Sep 21, 2009

Independent Lens welcomes host Maggie Gyllenhaal

Indie movie fave Maggie Gyllenhaal will be host of the new season of Independent Lens, premiering Oct. 13. Former hosts include Edie Falco, Angela Bassett, Don Cheadle and Susan Sarandon.

StoryCorps wants Latino histories

StoryCorps on NPR, which has archived oral histories from more than 50,000 participants, is kicking off StoryCorps Historias in a Washington, D.C., event Thursday. StoryCorps calls it "a groundbreaking initiative to record and preserve the stories of Latinos across the United States" (Current, Dec. 22, 2008). Partners in the national project include the Latino Public Radio Consortium, Latino USA and the U.S. Latino and Latina World War II Oral History Project. Members of Congress, CPB President Pat Harrison and StoryCorps founder Dave Isay will be on hand for the announcement, at the United States Botanic Garden next to the Capitol.

KBDI developing investigative news project

Wick Rowland, CEO of KBDI in Denver and dean of the Colorado University-Boulder School of Journalism, has announced that Colorado Public Television will create an investigative news website and pubTV show, according to the Temple Talk journalism blog from John Temple, former publisher of the now-defunct Rocky Mountain News. The project will have a staff of 12; it's currently partially funded. Heading up the effort will be former Rocky Mountain News reporter Ann Imse. KBDI will provide about a quarter of the $2.2 million budget, including air time, the website, libel insurance and administrative costs. The group is hoping to raise $400,000 to get begin work.

Keillor's economic impact far-reaching

Alarm bells went off in Minnesota when Prairie Home Companion talker Garrison Keillor mentioned to Minneapolis's Star Tribune last week that he might give up host duties and become producer for a "successor show." The newspaper is examining "the ripple effects" that it says "would be enormous" for state businesses if that happened -- even at the state fair, where Keillor appearances routinely draw 7,000 to 11,000 fans. Keillor's mild stroke on Sept. 7 and four-day hospital stay has him pondering his future.

As a sponsor faces lawsuit over lending practices, Smiley ends relationship

After being drawn into a scandal over alleged predatory loan practices of Wells Fargo, talk show host Tavis Smiley has cut all ties to the financial company.

Smiley, who hosts shows on both PBS and Public Radio International, began working with Wells Fargo in 2005 as a speaker at wealth-building seminars for African Americans. A lawsuit recently filed by Illinois Attorney General Lisa Madigan charges that these seminars were marketing schemes to peddle subprime mortgages to minorities and "part of the bank’s overall illegal and discriminatory practice of steering black and Hispanic borrowers into riskier and more expensive loans," according to the Washington Independent.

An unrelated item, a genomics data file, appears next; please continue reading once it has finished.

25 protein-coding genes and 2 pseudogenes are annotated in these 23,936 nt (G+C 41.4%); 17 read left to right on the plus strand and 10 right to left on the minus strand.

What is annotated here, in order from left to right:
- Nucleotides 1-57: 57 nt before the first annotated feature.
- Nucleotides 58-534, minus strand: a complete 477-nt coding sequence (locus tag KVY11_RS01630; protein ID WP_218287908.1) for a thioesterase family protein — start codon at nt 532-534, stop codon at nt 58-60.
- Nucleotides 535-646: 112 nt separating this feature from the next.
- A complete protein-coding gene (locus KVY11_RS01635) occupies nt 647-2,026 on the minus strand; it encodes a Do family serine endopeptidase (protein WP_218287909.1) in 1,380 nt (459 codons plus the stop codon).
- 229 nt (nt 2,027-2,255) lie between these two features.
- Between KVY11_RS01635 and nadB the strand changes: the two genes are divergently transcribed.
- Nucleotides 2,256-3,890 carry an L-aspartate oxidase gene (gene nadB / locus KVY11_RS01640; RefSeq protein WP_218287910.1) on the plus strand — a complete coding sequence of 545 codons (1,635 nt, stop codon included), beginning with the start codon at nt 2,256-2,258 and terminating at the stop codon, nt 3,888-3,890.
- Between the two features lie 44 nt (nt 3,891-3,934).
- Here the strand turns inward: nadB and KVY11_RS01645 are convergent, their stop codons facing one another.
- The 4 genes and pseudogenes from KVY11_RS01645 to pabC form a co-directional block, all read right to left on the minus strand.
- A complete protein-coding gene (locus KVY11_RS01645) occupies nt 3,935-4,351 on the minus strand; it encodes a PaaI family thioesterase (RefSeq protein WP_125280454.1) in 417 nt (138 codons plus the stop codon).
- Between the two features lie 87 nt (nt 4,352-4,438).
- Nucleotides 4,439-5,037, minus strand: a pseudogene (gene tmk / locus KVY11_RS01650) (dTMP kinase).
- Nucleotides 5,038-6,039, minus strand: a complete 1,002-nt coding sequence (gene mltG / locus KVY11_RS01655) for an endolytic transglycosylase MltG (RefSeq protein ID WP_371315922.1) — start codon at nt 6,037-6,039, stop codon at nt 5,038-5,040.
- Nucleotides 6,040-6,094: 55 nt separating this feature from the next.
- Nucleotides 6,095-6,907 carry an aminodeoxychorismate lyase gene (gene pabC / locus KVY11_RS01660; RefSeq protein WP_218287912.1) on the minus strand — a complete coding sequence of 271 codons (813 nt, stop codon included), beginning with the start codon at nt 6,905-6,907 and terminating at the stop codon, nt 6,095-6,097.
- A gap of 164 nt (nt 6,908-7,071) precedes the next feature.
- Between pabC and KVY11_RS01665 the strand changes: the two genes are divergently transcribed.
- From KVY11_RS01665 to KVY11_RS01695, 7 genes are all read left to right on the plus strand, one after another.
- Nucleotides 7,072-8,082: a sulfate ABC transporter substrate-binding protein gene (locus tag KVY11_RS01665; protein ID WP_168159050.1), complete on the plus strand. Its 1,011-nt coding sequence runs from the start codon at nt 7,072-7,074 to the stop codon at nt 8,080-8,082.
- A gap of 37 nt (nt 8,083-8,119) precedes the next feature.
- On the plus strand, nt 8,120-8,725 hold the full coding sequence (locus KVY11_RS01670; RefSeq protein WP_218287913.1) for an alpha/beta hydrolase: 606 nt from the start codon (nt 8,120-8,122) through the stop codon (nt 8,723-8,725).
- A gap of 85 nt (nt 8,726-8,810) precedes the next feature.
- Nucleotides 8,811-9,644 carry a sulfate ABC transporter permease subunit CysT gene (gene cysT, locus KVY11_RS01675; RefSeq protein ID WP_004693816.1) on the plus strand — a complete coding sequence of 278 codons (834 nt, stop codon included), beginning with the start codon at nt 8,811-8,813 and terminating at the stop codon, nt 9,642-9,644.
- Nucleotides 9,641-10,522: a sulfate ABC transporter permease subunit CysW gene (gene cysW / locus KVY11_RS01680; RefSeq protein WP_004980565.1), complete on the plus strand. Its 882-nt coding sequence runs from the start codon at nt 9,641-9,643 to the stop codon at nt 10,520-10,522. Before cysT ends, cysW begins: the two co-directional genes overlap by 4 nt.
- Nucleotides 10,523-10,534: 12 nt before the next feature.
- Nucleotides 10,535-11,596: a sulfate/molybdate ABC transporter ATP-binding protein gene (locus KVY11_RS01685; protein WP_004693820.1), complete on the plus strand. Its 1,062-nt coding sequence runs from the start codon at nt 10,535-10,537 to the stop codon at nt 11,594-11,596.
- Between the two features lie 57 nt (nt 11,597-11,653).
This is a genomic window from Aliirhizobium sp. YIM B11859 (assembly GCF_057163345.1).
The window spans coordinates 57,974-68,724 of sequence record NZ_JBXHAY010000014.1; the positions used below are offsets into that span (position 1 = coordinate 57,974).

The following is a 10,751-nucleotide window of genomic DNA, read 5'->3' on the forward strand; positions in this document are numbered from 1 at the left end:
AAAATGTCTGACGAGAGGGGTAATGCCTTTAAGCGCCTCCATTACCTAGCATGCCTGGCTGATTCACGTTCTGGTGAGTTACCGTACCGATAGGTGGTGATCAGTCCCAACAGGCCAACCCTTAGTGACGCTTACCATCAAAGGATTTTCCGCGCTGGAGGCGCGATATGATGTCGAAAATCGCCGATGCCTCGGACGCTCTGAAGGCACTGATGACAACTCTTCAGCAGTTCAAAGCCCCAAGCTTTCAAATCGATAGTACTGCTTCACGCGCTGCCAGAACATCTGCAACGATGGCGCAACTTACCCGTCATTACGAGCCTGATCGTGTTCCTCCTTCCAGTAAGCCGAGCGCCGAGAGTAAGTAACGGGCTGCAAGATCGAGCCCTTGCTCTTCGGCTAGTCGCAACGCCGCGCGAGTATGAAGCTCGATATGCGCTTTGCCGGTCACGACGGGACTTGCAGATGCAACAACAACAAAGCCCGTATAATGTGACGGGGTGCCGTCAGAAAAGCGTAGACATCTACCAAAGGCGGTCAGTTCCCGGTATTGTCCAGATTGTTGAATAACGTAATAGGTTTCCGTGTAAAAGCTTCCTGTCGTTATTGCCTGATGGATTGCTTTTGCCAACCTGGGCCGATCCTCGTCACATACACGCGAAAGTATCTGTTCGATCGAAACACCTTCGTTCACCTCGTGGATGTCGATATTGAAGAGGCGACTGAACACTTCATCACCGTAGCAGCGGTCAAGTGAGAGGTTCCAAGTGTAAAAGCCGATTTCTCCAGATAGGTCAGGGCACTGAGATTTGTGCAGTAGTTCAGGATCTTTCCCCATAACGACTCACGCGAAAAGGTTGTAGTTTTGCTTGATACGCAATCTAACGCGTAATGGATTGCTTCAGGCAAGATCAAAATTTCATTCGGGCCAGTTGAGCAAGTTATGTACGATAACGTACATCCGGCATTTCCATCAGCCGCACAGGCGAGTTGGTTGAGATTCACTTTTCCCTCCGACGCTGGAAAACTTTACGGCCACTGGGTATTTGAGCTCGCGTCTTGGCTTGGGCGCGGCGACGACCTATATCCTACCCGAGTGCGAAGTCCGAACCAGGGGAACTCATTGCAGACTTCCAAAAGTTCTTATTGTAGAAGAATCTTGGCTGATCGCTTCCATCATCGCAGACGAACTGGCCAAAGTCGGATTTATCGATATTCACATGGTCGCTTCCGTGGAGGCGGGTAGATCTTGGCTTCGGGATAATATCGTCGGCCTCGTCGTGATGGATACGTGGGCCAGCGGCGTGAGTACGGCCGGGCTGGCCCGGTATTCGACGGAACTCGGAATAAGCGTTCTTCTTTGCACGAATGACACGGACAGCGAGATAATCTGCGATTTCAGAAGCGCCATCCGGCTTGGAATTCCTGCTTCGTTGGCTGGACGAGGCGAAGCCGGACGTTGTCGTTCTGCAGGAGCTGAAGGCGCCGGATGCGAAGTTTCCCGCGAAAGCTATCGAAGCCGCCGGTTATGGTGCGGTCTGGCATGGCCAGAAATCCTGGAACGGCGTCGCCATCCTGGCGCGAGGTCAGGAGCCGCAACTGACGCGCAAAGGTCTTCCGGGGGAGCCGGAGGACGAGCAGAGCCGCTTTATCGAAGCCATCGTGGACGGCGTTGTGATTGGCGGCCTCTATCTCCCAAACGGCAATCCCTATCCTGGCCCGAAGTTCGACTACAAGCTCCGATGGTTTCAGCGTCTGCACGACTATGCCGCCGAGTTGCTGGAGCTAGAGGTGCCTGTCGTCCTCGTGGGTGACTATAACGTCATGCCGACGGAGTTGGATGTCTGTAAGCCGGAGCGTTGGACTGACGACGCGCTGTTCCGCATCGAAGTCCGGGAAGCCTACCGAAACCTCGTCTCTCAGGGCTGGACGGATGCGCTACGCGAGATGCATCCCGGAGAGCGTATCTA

“Basically we were just speakers for hire,” said Kelvin Boston, host of the American Public Television series Moneywise, who also appeared at the seminars. “We didn’t have any role or any control over what else happened. The main point is that we were not involved in any of their discussions or in anything they sold.”

"I cut everything off with Wells Fargo," Smiley told journalism blogger Richard Prince [scroll down here], as the Independent's story began circulating on the blogosphere last week. The move cost "a lot of money," Smiley added, but he didn't know how much. Wells Fargo had sponsored Smiley's weekly PRI series and his annual "State of the Black Union" conferences, televised by C-SPAN.

In a written statement, Smiley said the mission of his media company is "to empower and speak for the underserved" and it "always will support any official and credible investigation of allegations of any company accused of disrespecting communities of color with discriminatory practices."

The Washington Independent is an online publication of the Center for Independent Media and staffed by a team of blogger/reporters who specialize in politics, policy & business reporting.

And the most Emmys go to: Little Dorrit!

Little Dorrit, the BBC/PBS/WGBH Dickens adaptation considered an Emmy underdog, actually walked away with seven statuettes: Best miniseries, directing, writing, art direction, casting, cinematography and costumes. The stunning victory for the Masterpiece miniseries even bested such powerhouses as Mad Men and 30 Rock. Here's a clip of just one of the acceptance speeches, and a list of all the winners. Other pubcasting winners: American Masters for original main title theme music, and Great Performances for nonfiction series. UPDATE: PBS's Joe Miller, senior associate of primetime publicity and awards, tells Current the network will be re-posting the miniseries on the PBS Video site on Thursday, and refeeding it to stations sometime this week.